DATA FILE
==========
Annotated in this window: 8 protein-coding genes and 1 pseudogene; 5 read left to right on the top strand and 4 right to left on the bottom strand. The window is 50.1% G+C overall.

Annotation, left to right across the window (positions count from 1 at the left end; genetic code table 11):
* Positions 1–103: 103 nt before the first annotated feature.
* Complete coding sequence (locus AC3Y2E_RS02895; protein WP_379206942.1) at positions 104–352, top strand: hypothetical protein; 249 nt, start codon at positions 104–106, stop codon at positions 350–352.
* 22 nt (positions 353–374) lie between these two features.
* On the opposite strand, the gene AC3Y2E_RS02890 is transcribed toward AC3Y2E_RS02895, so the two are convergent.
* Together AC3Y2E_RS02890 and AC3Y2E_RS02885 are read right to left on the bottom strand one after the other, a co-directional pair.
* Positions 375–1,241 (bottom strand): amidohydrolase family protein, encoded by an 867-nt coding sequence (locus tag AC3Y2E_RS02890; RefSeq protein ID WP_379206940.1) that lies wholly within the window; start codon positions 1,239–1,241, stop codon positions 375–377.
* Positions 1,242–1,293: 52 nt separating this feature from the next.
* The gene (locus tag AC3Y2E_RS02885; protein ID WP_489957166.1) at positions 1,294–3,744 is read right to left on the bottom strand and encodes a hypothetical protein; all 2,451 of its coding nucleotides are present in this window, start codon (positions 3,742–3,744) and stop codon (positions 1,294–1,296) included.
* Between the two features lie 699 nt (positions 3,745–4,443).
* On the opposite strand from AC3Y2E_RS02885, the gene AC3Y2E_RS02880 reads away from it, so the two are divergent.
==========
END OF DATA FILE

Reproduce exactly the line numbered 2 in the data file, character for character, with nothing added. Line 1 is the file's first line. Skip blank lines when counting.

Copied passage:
Annotation, left to right across the window (positions count from 1 at the left end; genetic code table 11):